By Dan Tynan
I’ve been reading a lot lately about the death of journalism at the hands of Google. That’s an oversimplification, but when you boil it down it’s really what’s left. Newspapers and print magazines are dying. I know this first hand, because many of my friends and colleagues have lost their jobs, and I have lost some well-paying regular gigs as a result of cost-cutting at national magazines. (We’re still doing just fine though, thanks for asking.)
The newspapers’ and magazines’ online equivalents really aren’t picking up the slack in terms of ad revenue; even the ones that have survived so far have been forced to cut way back on editorial. And the worst is yet to come.
Many publishers blame news aggregators like Google, which not only make it easy to read news published anywhere for free, but also help drive traffic to secondary sources that do no news gathering on their own – essentially, bloggers and other aggregators who publish secondhand accounts. They are what I like to call Repeaters not Reporters (RnR). All told, they tend to draw far more traffic in aggregate than the original sources of these stories.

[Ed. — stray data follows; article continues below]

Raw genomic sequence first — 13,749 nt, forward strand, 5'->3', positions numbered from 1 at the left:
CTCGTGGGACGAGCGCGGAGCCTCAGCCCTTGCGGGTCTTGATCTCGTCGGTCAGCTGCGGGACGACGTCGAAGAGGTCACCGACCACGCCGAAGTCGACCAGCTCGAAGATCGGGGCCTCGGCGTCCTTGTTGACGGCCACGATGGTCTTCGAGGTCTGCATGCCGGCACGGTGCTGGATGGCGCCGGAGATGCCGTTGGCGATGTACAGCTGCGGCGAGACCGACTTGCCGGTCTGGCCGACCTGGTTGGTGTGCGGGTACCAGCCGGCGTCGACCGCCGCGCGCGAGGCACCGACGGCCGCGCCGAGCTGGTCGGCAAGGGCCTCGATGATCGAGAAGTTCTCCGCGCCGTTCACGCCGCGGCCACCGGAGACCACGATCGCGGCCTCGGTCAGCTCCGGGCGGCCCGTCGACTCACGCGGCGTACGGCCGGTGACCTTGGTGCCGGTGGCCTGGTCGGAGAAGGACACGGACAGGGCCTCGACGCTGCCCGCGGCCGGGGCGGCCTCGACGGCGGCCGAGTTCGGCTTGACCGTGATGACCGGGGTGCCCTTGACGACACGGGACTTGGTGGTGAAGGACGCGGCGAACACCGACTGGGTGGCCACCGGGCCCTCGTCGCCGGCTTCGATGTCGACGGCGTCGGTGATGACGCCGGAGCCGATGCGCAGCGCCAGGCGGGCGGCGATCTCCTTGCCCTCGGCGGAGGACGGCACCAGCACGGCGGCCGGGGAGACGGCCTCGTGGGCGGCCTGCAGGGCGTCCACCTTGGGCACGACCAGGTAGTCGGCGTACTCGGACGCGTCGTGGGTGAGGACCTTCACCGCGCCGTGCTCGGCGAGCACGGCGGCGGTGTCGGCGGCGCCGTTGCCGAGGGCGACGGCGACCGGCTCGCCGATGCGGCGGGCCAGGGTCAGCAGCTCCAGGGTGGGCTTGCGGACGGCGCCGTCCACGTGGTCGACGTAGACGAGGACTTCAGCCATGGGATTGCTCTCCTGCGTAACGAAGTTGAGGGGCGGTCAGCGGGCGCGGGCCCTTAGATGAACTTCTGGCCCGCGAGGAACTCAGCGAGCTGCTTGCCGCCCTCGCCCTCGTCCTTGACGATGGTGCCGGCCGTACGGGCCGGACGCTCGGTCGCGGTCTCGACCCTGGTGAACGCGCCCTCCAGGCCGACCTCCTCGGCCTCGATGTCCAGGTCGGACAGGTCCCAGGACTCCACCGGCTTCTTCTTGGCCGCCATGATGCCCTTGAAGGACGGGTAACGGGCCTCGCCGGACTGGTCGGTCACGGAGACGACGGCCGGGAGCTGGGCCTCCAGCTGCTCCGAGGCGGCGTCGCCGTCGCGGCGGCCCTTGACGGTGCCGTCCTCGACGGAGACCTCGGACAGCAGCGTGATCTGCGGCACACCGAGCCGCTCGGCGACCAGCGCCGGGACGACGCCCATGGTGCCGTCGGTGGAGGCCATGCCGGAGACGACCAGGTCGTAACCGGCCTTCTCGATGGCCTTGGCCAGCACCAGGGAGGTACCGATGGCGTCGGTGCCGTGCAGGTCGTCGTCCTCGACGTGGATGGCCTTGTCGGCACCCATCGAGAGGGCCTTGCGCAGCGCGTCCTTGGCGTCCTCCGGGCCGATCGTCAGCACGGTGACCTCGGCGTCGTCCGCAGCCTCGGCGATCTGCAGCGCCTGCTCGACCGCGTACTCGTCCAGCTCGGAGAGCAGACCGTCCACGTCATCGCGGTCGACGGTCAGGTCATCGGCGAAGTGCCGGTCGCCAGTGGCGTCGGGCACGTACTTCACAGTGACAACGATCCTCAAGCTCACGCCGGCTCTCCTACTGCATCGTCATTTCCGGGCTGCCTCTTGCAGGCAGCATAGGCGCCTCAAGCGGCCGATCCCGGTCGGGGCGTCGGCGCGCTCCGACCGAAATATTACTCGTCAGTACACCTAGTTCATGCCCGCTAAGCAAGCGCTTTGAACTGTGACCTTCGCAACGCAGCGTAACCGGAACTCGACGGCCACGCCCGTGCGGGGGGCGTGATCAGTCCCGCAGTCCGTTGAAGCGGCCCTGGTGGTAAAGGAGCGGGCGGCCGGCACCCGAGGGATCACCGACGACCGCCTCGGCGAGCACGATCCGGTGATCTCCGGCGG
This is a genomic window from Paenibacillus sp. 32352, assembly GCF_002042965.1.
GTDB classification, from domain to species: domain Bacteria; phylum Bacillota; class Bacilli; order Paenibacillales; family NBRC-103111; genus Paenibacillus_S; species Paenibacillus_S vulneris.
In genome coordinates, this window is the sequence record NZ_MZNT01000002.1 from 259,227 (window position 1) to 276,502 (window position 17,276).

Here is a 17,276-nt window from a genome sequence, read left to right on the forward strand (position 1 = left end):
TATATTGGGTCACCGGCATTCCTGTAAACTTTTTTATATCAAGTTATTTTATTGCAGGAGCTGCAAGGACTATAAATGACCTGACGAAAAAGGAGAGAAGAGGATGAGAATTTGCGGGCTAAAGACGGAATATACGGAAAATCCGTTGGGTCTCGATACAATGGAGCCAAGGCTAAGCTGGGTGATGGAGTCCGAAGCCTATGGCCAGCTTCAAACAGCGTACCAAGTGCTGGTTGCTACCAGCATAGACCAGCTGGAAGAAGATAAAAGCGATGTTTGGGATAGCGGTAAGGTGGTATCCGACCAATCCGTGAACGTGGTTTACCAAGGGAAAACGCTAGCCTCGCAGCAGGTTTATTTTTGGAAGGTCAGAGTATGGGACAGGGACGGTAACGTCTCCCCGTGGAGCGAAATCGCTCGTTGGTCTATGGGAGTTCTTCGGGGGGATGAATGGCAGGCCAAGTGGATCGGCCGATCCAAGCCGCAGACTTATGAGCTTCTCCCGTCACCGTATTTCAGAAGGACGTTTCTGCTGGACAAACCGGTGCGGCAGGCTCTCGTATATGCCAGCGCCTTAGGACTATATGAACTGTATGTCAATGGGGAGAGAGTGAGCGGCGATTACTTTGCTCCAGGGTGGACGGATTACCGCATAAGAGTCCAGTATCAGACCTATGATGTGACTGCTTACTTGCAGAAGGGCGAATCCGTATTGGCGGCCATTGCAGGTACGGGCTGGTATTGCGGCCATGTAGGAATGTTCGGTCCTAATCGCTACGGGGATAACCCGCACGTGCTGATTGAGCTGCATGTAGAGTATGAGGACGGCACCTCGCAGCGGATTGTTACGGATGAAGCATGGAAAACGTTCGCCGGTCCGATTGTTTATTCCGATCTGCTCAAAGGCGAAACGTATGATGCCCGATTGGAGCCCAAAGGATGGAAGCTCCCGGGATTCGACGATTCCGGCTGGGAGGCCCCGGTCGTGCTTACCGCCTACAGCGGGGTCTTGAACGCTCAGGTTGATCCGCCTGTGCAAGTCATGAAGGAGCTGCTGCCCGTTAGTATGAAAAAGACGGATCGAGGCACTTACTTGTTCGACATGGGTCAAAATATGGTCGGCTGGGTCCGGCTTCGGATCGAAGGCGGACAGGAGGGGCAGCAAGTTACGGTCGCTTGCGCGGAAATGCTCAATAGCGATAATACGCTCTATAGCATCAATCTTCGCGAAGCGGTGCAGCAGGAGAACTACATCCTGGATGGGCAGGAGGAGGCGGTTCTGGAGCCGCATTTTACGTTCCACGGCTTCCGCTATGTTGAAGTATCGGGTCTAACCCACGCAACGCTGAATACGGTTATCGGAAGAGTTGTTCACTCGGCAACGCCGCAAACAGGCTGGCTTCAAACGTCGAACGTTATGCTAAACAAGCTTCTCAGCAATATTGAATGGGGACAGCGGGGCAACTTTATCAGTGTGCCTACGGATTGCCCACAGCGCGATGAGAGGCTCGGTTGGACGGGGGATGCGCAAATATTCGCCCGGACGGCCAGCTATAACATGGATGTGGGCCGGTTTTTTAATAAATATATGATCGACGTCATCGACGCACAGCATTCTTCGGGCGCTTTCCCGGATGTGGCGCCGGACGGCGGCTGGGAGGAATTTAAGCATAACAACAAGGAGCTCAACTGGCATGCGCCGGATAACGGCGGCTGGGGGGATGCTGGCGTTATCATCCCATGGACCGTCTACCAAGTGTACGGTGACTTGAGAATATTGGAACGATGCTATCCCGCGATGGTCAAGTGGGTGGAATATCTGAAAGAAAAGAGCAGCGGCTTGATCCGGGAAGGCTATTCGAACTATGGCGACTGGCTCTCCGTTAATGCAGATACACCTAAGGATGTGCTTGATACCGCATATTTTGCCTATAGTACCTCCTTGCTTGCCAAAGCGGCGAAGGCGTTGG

Meanwhile, the Web cognoscenti are pointing fingers back at print media, saying they screwed the pooch five years ago, and to hell with them. Some suggest that journalists are no longer necessary; others say a new type of journalist will rise to take their place, though exactly what they’ll look like is a mystery. There’s a whole lot of pompous windbagging and name calling going on; it’s like a playground full of five year olds out there. And, sometimes, I’m one of them.
What gets under my skin are the comments that invariably accompany these screeds about the future/death of journalism. It’s amazing to me how many people out there firmly believe they know how to do my job better than I do, despite the fact they have no idea what I actually do. So I thought I’d try explaining what I do, and how it’s changed as a result of the blogosphere, in an effort to clear up some misconceptions and, hopefully, shut some people up.
[More after the Jump]